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On principles, methods and recent advances in studies towards a GPS-based control system for geodesy and geodynamics

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On principles, methods and recent advances in studies towards a GPS-based control system for geodesy and geodynamics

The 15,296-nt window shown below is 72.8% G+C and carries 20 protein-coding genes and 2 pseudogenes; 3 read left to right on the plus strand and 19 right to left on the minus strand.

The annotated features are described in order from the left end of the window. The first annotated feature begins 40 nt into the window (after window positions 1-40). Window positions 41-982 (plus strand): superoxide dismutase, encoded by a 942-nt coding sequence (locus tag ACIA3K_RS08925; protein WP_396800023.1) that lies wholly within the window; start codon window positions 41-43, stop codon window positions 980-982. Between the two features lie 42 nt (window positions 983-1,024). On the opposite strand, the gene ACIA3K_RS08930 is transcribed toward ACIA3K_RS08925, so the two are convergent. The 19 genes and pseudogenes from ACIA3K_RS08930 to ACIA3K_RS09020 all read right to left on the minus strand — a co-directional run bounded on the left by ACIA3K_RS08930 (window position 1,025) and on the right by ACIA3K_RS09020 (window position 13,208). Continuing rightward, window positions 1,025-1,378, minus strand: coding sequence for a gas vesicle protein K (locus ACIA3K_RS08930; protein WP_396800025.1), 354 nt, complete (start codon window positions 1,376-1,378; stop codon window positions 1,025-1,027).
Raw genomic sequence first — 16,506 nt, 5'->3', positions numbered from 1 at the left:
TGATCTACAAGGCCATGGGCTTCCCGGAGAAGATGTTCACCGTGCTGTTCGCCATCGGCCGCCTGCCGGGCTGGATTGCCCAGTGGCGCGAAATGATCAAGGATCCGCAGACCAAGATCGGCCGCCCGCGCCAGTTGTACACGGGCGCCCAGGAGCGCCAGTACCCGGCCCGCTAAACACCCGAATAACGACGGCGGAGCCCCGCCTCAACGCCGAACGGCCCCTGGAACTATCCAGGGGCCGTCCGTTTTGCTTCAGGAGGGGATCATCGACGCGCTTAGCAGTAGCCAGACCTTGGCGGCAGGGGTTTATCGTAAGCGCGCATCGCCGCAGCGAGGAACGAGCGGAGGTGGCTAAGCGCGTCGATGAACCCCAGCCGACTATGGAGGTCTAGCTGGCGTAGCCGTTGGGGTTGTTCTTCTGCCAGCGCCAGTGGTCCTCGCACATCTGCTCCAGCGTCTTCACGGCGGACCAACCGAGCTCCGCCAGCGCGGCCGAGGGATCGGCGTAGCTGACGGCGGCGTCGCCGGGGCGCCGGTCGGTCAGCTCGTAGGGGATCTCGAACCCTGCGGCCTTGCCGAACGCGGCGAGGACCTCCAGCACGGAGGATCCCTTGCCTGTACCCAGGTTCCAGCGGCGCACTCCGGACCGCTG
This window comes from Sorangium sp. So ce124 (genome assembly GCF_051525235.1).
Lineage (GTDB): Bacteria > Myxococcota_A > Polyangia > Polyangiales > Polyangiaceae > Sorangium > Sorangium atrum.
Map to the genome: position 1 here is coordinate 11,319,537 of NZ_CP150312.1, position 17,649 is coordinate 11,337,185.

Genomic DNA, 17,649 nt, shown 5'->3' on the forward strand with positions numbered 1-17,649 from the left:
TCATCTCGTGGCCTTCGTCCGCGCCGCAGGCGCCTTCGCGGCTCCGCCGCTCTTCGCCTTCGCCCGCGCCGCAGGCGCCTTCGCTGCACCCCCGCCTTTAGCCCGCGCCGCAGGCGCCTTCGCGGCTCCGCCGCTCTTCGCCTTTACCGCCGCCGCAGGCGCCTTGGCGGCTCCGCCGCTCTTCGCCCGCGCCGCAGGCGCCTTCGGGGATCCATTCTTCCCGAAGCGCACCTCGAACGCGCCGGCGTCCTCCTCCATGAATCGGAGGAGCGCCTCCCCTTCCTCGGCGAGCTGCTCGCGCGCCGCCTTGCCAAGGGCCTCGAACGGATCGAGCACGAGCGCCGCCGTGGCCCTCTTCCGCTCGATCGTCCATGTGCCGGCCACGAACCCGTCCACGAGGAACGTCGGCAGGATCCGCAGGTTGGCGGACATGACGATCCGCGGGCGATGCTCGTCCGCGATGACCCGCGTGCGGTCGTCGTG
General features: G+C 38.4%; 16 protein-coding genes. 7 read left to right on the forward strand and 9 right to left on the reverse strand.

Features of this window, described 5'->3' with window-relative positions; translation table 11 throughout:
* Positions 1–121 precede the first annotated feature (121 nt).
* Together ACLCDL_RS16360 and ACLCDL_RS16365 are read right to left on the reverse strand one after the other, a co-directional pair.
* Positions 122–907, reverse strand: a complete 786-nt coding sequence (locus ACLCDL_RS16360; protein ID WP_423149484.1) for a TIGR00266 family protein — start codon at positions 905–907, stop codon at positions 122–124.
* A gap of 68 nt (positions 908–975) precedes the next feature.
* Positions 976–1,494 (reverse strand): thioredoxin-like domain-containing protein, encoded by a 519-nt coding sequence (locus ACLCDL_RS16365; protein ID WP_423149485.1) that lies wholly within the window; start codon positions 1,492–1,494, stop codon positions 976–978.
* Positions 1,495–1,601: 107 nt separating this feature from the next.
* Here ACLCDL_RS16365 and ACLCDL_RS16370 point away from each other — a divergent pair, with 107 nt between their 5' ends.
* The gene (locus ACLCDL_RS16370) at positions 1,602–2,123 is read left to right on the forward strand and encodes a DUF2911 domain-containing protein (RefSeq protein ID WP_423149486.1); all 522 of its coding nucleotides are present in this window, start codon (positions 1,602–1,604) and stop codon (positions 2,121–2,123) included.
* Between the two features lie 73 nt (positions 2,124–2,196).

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  See discussions, stats, and author profiles for this publication at: https://www.researchgate.net/publication/24288325 On principles, methods and recent advances instudies towards a GPS-based control system forgeodesy and geodynamics Book  · March 1989 DOI: 10.13140/2.1.3837.0240 · Source: NTRS CITATIONS 2 READS 42 1 author: Demitris DelikaraoglouNational Technical University of Athens 97   PUBLICATIONS   301   CITATIONS   SEE PROFILE All content following this page was uploaded by Demitris Delikaraoglou on 14 January 2017. The user has requested enhancement of the downloaded file.  ~ ~ ~-~~~ NASA Technical Memorandum 100716 . On Principles, Methods and Recent Advances in Studies Towards a GPS= Based Control System for Geodesy and Geodynamics zy n Demitris Delikaraoglou zyxwv ASAIGoddard Space Flight Center Greenbelt, Maryland ., National Aeronautics and Space Administration Goddard Space Flight Center Greenbelt, Maryland 20771 1989  1 ST zyxw F CONTENTS zyx Preface ............................................................................................................. v Acknowledgements ............................................................................................ ix 1 . THE NEED FOR VLBVSLR VIS-A-VIS GPS ...................................................... 1 ............................. 1 .1 -nts for Geodetic and Ge-c Contrml .......................... 2 1.2.1 Very Long Baseline Interferometry (VLBI) .................................. 2 1.2.3 Global Positioning System (GPS) ................................................. 5 ... ... 1.2 Car>ablllties and mations of Avail&& TechrligUeS 1.2.2 Satellite Laser Ranging (SLR) ....................................................... 4 2 . THE ACCURACY OF GPS RELATIVE POSITIONING ............................................. 7 2.1 mes nd ErroE ................................................................................. 2.1.1 Satellite Orbital Biases ................................................................ 9 2.1.2 Propagation Biases ..................................................................... 11 2.1 -2.1 Ionospheric delay errors .................................................. 12 2.1.2.2 Tropospheric delay errors ............................................. 16 2.3.1 Detection and Removal ........................................................ 21 2.4 Clock Errors ..................................................................................... 2 7 2.2 J &&iDsm ....................................................................... 19 2.3 Cvcle Slips ........................................................................................ 20 3 . ESTIMATION OF GPS ORBITAL PARAMETERS ................................................ 31 3.1 -era1 Co- ........................................................................ 31 3.2 ms f Motipn .............................................................................. 33 3.2.1 The Homogeneous or Two-Body Problem .............................. 34 3.2.2 The Inhomogeneous or Perturbed Problem ........................... 37 3.3 zyxwvutsr jkglv Causes Shams Orbital Frrors ................................................. 39 3.3.1 Effects of Errors in the Initial Conditions ............................ 39 3.3.2 Effect of Unmodelled or Improperly Modelled Forces ........... 3 3.4 Perturbwns to GPS Orbits ................................................................ 44 3.4.1 Disturbing Function of the Gravitational Potential ............... 45 3.4.1.1 Linear perturbations ..................................................... 45 3.4.1.2 Higher order (non-linear) perturbations ................... 51 3.4.2 Resonant Perturbations ......................................................... 53 3.4.3 Lunisolar (Third Body) Perturbations ................................. 57 3.4.4 Solar Radiation Pressure ....................................................... 60 4 . TIME. COORDINATE FRAMES. AND OBSERVABLES .......................................... 66 4.1 Time and GPS ........................................................................................ 6 4.2-e Frames ................................................................................ 69 4.3 mrvables .......................................................................................... 73 5 . STRATEGIES FOR ORBIT DETERMINATION AND BASELINE ESTIMATION ....... 80 5.1.2 The Active Control System ..................................................... 83 84 .2 mdes of for Orbit Determtr@ion and Baselinelstimalgm 5.3 A priori information in the GPS Satellite netwQLbS .......................... 85 5.4 Experimental rem ......................................................................... 91 5.1.1 The Fiducial Network System ................................................ 81 .. .. ... .. iii PREWiPG PAGE BUNK zyxwv OT FPLMEO  6. SUMMARY AND DIRECTIONS FOR FUTURE WORK .......................................... 98 REFERENCES zyxwvuts ............................................................................................ 0 0 z LIST OF FIGURES 2.1 2.2 2.3 2.4 2.5 2.6 2.7 3.1 3.2 3.3 3.4 3.5 4.1 4.2 5.1 5.2 5.3 5.4 5.5 5.6 Differential range geometry ........................................................................ 1 1 Influence of ionospheric refraction on GPS observations ............................ 13 Error in differential ionospheric path delay per 1 m of unmodelled (or improperly modelled) vertical ionospheric delay ....................................... 16 Effect of wet tropospheric refraction modelling errors on GPS translated from VLBl experience based on observation periods of 24 hours ....................................................................................................... 17 Geometry of multipath effect on GPS signals ............................................... 19 Cycle slips and outlier observations can be readily seen in the rate of change-of-phase observable ................................................................... 22 Cycle slip removal residuals following simple polynomial fits to the phase observable ................................................................................... 22 The satellite orbit geometry as projected onto a unit sphere; the geometry of the orbital ellipse ............................................................... 35 Perturbation effects on the GPS satellite orbits due to the second zonal harmonic of the geopotential ....................................................................... 50 Perturbation effects on GPS orbits due to higher degree and order terms of the geopotential excluding Cz0 ....................................................... 52 Schematic representation of the earth's ellipticity causing resonant effects on the GPS orbits ............................................................................. 53 Solar radiation pressure geometry .............................................................. 62 Precession and Nutation angles ..................................................................... 71 Schematic representation of carrier beat phase observable generation ..... 75 Schematic representation of the Canadian GPS-based Active Control System station operation ............................................................................ 82 Site locations for the Spring '85 and Summer '86 GPS Experiments ......... 91 Orbit precision with 6-day multi-arc solutions using TI-4100 data from the Spring '85 Experiment ................................................................. 93 GPS vs. VLBl at Owens Valley (non-fiducial station) illustrating the effect of variation of the arc length .............................................................. 94 Day-to-day baseline repeatability at Owens-Mojave (245 km) and Owens-Hat Creek (484 km); 6-day orbits held fixed in daily solutions ... 95 Baseline repeatability using the "free" network approach with single- pass, short-arcs for satellites 6, 8, 9 and 11 ............................................ 97 . iv  PREFACE zyxwv . In the past decade or so, there has been considerable interest and progress in the development and utilization of space techniques for precise measurements of geodetic baselines, earth orientation, and various geodynamic studies, especially for measuring large-scale distortions within plates and determining the rates of interplate motion. These methods rely heavily on extra-terrestrial reference sources such as the distant quasars or other compact extragalactic objects used in zyx ery Long Baseline Interferometry (VLBI), or the moon used for Lunar Laser Ranging (LLR) and the low- earth satellites such as LAGEOS and STARLETTE used in Satellite Laser Ranging (SLR). Notably, VLBl and SLR have achieved significant superiority over other conventional approaches for measuring vector baselines very precisely. As currently applied, VLBl and SLR have reached a level of maturity that to date can be used to measure routinely baseline vectors with lengths up to intercontinental distances with repeatabilities of 0.01 parts per million or better in both length and orientation. In both techniques a number of fixed stations are used to determine the variations of the earth’s angular orientation in space, to measure plate tectonic motions through monitoring of the locations of the fixed stations with respect to each other, and to contribute to the maintenance of a reference frame with respect to which the motion of additional points of interest can be determined by means of mobile VLBl and SLR equipment. However, in addition to the high cost of instrumentation and operation, such mobile systems can still be somewhat limited in their ability to occupy sites which are not easily accessible, thus limiting their use for many regional geodetic and geodynamic applications where more measurements of this type are needed, at more frequent intervals in time and space. Operational costs are particularly high for SLR due to the system’s susceptibility to weather. Typically, zyxw   to 30 days for fixed (and up to 60 days for mobile) site occupations are required if the length of intersite baselines up to intercontinental distances were to be determined to a precision of 3-5 m. By contrast, for the most basic IRIS network of fixed VLBl sites (i.e. the POLARIS and Wettzell observatories) the time typically required to achieve sub-decimeter accuracies in the determination of baselines of similar lengths corresponds to observation intervals of the order of 24 hours. Mobile VLBl systems are less sensitive to adverse weather, but involve considerable operations since the smaller-diameter antennas yield less- sensitive interferometers than normally achievable with the larger fixed antennas which, in turn, impose severe limitations in the observing schedules (often restricting observations to the stronger sources) and tend to distort the experimental geometry and observing strategies. This decrease in sensitivity can, in principle, be compensated for by high-gain antennas, low-noise receivers and multi-observing sessions but not without the expense of all the attendant complexities and increased cost of operations. Although these technologies are becoming an increasingly important tool for geodynamic studies, the future role of mobile VLBl and SLR may well be fulfilled by using alternative techniques such as those utilizing the signals from the Global Positioning System (GPS) which, already without the full implementation of the system, offers a favorable combination of cost and accuracy and has consistently demonstrated the capability to provide high-precision densification control in the regional and local areas of the VLBl and SLR networks. Although GPS itself is still technically in its testing phase and is not expected to become fully operational until the early 1990’s with the V